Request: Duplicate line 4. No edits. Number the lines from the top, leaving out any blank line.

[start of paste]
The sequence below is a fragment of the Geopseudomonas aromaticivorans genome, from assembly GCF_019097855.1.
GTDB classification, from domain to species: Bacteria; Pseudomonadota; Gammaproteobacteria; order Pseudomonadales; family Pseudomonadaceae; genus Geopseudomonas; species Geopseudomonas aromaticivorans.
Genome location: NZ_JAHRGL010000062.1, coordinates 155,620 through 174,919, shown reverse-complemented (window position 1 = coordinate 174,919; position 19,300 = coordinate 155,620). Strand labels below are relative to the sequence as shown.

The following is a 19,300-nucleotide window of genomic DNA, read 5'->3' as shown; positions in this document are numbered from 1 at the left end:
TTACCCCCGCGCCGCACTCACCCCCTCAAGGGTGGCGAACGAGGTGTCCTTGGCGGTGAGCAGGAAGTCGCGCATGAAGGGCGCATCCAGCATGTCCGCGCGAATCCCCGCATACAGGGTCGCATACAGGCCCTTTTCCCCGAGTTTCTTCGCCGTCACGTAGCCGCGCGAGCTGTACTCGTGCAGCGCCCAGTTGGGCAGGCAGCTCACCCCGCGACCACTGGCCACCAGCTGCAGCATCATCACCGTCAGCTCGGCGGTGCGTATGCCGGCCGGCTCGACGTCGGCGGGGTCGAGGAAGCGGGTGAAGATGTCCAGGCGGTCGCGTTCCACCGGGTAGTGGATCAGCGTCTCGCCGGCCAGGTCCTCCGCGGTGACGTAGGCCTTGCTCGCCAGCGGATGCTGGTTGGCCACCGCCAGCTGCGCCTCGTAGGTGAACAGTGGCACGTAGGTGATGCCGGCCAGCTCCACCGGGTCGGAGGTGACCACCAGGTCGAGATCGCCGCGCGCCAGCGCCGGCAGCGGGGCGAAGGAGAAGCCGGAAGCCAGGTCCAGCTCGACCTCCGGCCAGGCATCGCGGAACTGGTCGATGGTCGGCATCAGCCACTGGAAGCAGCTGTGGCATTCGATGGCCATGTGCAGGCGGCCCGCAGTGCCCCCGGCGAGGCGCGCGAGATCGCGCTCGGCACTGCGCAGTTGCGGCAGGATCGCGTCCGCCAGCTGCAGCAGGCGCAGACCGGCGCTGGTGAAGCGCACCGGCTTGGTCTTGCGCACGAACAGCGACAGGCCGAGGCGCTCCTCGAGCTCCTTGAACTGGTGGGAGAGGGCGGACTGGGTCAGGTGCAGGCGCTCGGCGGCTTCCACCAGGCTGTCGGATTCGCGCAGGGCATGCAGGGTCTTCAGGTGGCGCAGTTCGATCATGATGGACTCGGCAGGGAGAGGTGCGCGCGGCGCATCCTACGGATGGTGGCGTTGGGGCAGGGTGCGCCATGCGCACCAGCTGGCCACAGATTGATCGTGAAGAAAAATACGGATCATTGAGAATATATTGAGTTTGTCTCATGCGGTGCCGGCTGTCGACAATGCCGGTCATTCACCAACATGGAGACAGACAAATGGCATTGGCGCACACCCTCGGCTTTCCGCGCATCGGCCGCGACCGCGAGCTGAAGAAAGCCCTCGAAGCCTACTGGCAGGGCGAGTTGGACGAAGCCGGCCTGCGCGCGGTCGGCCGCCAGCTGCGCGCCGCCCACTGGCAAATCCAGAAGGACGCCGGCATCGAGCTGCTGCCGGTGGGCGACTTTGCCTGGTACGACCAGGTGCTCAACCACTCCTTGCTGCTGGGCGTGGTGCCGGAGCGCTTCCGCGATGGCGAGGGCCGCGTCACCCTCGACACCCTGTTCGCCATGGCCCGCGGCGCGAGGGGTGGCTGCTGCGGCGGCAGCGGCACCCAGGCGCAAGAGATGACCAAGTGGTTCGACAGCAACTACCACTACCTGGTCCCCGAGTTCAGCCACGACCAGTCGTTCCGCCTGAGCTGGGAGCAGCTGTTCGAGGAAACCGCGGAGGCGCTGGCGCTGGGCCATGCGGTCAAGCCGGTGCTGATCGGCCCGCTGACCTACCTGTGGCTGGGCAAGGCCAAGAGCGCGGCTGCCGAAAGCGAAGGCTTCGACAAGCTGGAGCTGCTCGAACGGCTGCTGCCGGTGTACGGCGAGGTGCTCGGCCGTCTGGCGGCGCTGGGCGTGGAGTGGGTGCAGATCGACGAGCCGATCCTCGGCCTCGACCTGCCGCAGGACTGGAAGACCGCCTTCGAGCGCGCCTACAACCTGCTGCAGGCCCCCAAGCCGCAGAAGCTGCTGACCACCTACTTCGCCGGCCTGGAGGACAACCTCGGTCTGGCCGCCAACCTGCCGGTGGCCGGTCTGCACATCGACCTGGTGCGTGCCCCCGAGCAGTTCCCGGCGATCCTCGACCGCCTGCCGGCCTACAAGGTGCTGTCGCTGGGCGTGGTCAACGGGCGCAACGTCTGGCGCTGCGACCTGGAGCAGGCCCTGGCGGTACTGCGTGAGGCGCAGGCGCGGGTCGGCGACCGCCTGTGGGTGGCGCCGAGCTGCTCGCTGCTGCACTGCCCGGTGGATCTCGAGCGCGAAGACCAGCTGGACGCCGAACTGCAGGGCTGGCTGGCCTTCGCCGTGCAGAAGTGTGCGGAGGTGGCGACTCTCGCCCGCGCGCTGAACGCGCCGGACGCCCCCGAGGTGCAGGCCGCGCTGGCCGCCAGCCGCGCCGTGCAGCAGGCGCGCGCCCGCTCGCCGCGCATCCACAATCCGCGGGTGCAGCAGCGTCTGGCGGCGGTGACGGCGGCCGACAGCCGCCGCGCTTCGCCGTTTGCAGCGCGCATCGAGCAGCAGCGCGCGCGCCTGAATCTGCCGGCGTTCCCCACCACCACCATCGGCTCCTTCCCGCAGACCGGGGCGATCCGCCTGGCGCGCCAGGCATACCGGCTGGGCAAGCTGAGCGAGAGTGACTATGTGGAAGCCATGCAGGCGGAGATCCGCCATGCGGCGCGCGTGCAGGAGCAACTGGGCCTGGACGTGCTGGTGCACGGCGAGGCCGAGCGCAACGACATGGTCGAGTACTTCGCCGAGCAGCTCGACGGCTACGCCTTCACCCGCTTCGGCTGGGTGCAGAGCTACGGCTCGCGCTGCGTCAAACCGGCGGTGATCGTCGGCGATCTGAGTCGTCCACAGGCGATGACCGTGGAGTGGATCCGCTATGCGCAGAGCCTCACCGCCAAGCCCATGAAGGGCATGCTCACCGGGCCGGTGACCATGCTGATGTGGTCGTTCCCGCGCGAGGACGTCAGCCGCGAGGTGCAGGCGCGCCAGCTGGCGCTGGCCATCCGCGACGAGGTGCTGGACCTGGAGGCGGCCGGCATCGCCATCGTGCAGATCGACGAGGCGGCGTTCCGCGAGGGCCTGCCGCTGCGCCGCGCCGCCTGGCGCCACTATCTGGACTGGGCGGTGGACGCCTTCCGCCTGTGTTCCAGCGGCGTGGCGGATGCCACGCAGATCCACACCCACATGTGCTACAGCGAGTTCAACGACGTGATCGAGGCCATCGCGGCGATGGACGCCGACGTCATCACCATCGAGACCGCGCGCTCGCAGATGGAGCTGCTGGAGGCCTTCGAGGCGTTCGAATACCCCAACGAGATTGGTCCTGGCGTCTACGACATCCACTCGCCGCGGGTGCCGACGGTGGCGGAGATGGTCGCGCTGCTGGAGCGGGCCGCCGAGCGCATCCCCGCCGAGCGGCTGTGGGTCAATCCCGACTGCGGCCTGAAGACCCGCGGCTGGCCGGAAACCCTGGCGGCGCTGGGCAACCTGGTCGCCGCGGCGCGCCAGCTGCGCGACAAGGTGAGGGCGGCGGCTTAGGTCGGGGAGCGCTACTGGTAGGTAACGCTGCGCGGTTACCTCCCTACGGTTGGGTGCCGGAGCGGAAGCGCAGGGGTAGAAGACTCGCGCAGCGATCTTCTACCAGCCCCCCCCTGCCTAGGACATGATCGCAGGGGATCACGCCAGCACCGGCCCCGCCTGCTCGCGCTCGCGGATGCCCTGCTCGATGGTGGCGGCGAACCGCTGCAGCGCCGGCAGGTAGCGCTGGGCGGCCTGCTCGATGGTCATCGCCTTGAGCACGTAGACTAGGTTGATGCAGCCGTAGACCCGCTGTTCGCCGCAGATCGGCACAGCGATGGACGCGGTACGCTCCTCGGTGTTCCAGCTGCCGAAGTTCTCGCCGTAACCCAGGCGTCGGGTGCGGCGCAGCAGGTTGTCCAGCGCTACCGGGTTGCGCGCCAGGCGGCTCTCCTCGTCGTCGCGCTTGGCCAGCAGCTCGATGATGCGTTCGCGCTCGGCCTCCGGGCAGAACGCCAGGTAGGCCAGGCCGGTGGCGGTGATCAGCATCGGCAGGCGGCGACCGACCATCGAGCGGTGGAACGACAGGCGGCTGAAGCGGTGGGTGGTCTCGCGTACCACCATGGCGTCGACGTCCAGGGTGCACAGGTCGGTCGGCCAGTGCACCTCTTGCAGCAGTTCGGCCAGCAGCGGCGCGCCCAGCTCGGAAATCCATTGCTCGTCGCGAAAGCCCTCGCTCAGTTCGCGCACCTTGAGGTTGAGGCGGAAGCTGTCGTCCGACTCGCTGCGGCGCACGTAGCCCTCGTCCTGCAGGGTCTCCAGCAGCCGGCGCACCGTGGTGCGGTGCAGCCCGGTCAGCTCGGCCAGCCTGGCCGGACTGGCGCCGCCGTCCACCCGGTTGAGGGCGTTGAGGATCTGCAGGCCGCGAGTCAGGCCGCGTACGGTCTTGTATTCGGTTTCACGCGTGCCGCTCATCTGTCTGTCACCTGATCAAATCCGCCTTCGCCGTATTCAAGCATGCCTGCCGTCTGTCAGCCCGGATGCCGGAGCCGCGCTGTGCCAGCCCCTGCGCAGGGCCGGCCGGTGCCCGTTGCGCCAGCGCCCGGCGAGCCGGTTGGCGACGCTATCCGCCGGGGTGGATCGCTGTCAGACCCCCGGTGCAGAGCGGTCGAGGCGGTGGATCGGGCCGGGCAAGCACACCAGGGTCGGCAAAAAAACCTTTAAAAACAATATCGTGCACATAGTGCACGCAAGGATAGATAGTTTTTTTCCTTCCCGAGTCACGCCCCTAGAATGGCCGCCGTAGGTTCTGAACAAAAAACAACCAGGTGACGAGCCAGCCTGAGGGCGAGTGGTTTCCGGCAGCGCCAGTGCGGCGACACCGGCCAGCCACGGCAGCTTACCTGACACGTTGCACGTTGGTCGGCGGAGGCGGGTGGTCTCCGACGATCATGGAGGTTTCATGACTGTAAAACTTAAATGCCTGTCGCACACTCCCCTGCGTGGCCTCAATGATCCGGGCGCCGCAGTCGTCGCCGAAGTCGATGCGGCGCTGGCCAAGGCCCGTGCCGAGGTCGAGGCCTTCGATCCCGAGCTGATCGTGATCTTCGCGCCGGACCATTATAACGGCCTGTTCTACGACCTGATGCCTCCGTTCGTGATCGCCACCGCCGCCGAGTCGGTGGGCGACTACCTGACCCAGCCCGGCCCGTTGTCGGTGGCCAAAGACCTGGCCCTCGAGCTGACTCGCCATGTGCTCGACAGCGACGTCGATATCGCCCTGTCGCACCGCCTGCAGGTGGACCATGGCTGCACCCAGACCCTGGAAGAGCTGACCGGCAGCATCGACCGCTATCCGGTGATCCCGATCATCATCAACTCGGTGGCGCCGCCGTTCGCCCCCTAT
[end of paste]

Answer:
The following is a 19,300-nucleotide window of genomic DNA, read 5'->3' as shown; positions in this document are numbered from 1 at the left end: